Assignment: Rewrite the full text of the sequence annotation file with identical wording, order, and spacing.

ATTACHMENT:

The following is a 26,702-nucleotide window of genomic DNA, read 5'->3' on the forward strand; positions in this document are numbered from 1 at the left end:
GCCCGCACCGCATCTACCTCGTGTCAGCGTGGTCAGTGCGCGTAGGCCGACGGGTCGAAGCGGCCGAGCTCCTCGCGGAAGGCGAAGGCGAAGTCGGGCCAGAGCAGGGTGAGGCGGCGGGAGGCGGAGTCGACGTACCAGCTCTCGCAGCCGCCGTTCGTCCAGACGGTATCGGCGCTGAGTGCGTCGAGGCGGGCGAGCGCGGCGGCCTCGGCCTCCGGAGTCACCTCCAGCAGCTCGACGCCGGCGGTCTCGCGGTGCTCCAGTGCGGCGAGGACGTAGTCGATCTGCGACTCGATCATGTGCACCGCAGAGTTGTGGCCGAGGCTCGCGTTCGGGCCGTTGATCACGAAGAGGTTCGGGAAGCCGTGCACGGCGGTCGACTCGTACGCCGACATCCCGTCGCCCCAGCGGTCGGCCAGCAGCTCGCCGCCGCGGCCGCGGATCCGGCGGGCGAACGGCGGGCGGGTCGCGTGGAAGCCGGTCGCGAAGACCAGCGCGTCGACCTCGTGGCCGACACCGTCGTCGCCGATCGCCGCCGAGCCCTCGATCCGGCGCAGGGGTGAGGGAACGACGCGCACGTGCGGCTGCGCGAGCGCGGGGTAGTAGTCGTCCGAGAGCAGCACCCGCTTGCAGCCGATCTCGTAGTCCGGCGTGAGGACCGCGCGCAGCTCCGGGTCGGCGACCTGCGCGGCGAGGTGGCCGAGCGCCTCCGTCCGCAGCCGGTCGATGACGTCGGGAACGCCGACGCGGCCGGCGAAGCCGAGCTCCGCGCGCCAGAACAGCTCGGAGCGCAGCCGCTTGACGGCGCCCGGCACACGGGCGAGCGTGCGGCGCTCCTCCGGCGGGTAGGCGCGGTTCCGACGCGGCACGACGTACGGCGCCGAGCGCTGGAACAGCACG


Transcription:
The following is a 26,702-nucleotide window of genomic DNA, read 5'->3' on the forward strand; positions in this document are numbered from 1 at the left end:
GCCCGCACCGCATCTACCTCGTGTCAGCGTGGTCAGTGCGCGTAGGCCGACGGGTCGAAGCGGCCGAGCTCCTCGCGGAAGGCGAAGGCGAAGTCGGGCCAGAGCAGGGTGAGGCGGCGGGAGGCGGAGTCGACGTACCAGCTCTCGCAGCCGCCGTTCGTCCAGACGGTATCGGCGCTGAGTGCGTCGAGGCGGGCGAGCGCGGCGGCCTCGGCCTCCGGAGTCACCTCCAGCAGCTCGACGCCGGCGGTCTCGCGGTGCTCCAGTGCGGCGAGGACGTAGTCGATCTGCGACTCGATCATGTGCACCGCAGAGTTGTGGCCGAGGCTCGCGTTCGGGCCGTTGATCACGAAGAGGTTCGGGAAGCCGTGCACGGCGGTCGACTCGTACGCCGACATCCCGTCGCCCCAGCGGTCGGCCAGCAGCTCGCCGCCGCGGCCGCGGATCCGGCGGGCGAACGGCGGGCGGGTCGCGTGGAAGCCGGTCGCGAAGACCAGCGCGTCGACCTCGTGGCCGACACCGTCGTCGCCGATCGCCGCCGAGCCCTCGATCCGGCGCAGGGGTGAGGGAACGACGCGCACGTGCGGCTGCGCGAGCGCGGGGTAGTAGTCGTCCGAGAGCAGCACCCGCTTGCAGCCGATCTCGTAGTCCGGCGTGAGGACCGCGCGCAGCTCCGGGTCGGCGACCTGCGCGGCGAGGTGGCCGAGCGCCTCCGTCCGCAGCCGGTCGATGACGTCGGGAACGCCGACGCGGCCGGCGAAGCCGAGCTCCGCGCGCCAGAACAGCTCGGAGCGCAGCCGCTTGACGGCGCCCGGCACACGGGCGAGCGTGCGGCGCTCCTCCGGCGGGTAGGCGCGGTTCCGACGCGGCACGACGTACGGCGCCGAGCGCTGGAACAGCACG